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Carl Roberts, #N-23733 A/K/A Karl Roberts v. B. Neal

November 2, 2011


The opinion of the court was delivered by: Gilbert District Judge:


Plaintiff, an inmate in the Pinckneyville CorrectionalCenter, was at times relevant to this action also housed at the Big Muddy River Correctional Center. Plaintiff brings this action for deprivations of his constitutional rights pursuant to 42 U.S.C. § 1983. This case is now before the Court for a preliminary review of the complaint pursuant to 28 U.S.C. § 1915A, which provides, in pertinent part:

(a) Screening.-- The court shall review, before docketing, if feasible or, in any event, as soon as practicable after docketing, a complaint in a civil action in which a prisoner seeks redress from a governmental entity or officer or employee of a governmental entity.

(b) Grounds for Dismissal.-- On review, the court shall identify cognizable claims or dismiss the complaint, or any portion of the complaint, if the complaint--

(1) is frivolous, malicious, or fails to state a claim on which relief may be granted; or

(2) seeks monetary relief from a defendant who is immune from such relief.

28 U.S.C. § 1915A.

An action or claim is frivolous if "it lacks an arguable basis either in law or in fact." Neitzke v. Williams, 490 U.S. 319, 325 (1989). An action fails to state a claim upon which relief can be granted if it does not plead "enough facts to state a claim to relief that is plausible on its face." Bell Atlantic Corp. v. Twombly, 550 U.S. 544, 570 (2007). Upon careful review of the complaint and any supporting exhibits, the Court finds that some of the claims in this complaint are subject to dismissal. Facts:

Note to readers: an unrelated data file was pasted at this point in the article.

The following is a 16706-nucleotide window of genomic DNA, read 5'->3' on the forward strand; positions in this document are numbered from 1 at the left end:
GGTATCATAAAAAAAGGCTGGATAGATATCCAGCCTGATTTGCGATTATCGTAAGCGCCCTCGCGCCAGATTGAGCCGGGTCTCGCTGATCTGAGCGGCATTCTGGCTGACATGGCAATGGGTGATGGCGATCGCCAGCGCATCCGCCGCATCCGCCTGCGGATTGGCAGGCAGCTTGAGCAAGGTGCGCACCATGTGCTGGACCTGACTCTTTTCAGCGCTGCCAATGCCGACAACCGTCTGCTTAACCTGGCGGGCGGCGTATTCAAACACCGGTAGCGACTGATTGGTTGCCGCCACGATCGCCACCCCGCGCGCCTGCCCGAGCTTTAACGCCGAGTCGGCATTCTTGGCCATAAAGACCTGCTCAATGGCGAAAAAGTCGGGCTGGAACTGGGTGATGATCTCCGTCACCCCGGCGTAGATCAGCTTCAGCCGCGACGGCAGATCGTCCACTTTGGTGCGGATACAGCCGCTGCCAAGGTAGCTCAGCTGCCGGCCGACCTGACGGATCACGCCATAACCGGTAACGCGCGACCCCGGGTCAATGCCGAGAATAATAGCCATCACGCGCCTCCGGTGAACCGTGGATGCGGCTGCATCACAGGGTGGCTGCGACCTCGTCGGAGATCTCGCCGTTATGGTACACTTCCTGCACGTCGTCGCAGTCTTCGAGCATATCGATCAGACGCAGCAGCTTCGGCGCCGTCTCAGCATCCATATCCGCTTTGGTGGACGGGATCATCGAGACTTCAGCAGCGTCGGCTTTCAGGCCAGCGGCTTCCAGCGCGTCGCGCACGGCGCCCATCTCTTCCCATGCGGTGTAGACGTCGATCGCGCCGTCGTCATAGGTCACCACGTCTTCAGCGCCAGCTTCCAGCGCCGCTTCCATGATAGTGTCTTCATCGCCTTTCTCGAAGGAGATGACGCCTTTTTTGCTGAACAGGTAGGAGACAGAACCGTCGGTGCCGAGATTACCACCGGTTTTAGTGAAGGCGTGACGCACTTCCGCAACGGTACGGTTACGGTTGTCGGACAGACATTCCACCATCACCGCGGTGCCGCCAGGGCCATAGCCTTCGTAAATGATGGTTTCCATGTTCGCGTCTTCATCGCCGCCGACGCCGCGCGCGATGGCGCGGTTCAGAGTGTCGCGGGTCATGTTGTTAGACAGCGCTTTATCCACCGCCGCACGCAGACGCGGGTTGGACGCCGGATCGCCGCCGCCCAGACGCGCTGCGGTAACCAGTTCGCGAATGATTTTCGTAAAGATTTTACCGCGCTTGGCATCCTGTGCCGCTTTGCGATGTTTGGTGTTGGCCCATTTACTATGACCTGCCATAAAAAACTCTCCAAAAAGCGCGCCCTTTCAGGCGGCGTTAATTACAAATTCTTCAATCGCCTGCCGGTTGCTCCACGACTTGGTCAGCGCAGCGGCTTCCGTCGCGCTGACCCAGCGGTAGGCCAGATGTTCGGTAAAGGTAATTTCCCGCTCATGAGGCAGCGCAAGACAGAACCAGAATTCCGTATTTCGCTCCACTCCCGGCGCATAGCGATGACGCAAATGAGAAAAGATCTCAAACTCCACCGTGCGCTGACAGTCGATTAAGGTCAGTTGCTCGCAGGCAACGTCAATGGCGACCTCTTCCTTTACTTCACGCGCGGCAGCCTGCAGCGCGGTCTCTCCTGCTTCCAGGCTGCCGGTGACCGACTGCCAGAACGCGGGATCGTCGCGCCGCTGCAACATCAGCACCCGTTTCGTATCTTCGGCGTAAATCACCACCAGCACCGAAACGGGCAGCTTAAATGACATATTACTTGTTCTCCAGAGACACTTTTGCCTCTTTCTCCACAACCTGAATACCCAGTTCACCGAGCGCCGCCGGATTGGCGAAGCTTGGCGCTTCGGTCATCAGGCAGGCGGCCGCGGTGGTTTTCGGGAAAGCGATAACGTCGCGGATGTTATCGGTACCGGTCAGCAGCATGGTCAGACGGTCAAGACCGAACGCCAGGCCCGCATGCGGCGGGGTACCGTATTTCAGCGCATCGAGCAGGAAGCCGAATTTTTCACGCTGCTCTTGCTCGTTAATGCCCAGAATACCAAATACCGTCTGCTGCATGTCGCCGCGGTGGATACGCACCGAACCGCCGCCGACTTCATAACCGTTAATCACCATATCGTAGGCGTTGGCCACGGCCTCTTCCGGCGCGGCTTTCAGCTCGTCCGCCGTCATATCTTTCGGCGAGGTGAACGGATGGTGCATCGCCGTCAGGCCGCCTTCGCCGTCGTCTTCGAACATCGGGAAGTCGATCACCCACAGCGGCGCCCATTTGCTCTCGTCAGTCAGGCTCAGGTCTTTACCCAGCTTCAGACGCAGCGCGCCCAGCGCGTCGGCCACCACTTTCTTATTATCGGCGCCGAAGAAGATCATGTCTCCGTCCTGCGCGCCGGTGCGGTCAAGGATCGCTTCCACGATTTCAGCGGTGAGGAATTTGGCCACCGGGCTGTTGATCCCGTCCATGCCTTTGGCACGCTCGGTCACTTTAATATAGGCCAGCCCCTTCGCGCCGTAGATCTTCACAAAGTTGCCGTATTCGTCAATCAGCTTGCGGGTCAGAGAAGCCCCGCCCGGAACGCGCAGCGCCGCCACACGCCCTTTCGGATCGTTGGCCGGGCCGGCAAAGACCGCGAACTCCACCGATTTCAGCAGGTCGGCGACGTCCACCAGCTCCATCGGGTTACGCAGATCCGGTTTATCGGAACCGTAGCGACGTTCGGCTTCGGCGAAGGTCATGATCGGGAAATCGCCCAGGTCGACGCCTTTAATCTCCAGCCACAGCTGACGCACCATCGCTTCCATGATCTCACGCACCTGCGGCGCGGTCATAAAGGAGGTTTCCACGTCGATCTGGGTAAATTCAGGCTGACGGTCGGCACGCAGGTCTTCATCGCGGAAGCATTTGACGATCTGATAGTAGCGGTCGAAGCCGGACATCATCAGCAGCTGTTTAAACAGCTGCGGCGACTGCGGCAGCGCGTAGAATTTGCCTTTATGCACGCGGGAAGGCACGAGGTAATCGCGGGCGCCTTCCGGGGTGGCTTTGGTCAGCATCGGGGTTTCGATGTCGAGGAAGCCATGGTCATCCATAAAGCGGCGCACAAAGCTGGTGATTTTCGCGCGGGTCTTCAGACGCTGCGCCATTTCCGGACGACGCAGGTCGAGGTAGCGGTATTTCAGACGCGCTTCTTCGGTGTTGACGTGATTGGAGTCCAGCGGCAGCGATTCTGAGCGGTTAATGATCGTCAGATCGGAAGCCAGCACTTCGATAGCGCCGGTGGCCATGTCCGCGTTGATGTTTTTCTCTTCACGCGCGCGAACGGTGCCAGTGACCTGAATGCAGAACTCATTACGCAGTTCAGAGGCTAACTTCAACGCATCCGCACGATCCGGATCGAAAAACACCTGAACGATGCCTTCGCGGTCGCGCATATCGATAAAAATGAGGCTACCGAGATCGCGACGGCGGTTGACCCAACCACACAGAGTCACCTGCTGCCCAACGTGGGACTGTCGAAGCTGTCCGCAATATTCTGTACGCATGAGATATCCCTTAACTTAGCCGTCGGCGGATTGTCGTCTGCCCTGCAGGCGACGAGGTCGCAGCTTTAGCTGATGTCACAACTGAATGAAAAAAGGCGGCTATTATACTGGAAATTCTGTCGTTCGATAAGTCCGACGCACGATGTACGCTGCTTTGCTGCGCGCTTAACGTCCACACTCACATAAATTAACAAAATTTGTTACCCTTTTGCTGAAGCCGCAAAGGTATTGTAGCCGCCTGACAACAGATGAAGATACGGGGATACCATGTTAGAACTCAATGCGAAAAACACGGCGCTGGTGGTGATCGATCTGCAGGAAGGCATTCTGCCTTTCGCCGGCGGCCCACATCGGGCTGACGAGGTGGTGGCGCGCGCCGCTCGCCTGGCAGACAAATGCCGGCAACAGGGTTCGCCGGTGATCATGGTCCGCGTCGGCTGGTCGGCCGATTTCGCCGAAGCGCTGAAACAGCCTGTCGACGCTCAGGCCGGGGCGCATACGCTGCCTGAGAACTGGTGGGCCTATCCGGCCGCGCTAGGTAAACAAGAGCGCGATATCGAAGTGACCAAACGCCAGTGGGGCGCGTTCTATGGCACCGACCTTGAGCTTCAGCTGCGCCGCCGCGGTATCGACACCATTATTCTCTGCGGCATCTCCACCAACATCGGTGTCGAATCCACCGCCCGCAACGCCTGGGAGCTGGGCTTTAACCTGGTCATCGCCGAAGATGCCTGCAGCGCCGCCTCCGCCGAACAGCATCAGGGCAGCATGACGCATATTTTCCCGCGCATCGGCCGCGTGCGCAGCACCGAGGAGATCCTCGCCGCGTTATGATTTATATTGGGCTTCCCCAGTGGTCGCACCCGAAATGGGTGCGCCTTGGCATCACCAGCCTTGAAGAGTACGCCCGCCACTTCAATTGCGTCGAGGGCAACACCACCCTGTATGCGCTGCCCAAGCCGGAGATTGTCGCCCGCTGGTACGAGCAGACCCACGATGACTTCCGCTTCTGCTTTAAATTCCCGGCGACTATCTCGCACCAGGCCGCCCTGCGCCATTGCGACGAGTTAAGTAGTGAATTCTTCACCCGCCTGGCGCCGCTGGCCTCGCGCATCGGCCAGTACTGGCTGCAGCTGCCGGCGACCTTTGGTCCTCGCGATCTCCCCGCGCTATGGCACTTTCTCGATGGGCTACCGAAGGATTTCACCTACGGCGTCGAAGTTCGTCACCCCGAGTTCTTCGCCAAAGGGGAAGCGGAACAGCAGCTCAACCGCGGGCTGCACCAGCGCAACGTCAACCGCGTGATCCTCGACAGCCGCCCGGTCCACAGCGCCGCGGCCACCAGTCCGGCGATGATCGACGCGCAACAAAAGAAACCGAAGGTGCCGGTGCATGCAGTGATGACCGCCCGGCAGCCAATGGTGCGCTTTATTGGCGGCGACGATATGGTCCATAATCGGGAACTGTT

The following version of the facts of this case is gleaned from Plaintiff's amended complaint (Doc. 11). On March 31, 2009, while housed at the Big Muddy Correctional Center, Plaintiff injured his hand and face. Plaintiff was taken to the health care unit, where he was seen by Defendant Neal. Defendant Neal performed an assessment of the wounds, but did not require that Plaintiff be uncuffed during the examination. Defendant Neal issued anti-bacterial cream for a cut on Plaintiff's face, but did not provide Plaintiff with pain medication. Plaintiff was then returned to his cell.

Once in his segregation cell, Plaintiff's hand became swollen, and he notified Defendant Shelby of his need for care. Defendant Shelby told Plaintiff to stop whining, and then walked away without getting Plaintiff any medical attention. Plaintiff then informed Defendant Woodside that he needed care, but this Defendant also walked away without summoning help. Plaintiff's roommate began yelling for help, and Defendant Doty responded that the medical unit had been contacted. However, no one came to the cell during that shift.

Eventually Defendant Puckettt, a nurse making rounds, came by Plaintiff's cell. Defendant Puckett gave Plaintiff Ibuprofen pain reliever, though Plaintiff informed the nurse that he was told previously by a doctor not to take this medication. Defendant Puckett stated that she did not have an alternative to give Plaintiff, and left Plaintiff with the Ibuprofen.

Plaintiff filed an emergency sick-call request. Two days later he was called to the health care unit. The nurse who examined him (who is not a party to this action) ordered x-rays for Plaintiff's hand, and it was determined that there was a break. A doctor (also not a party), treated Plaintiff for the break.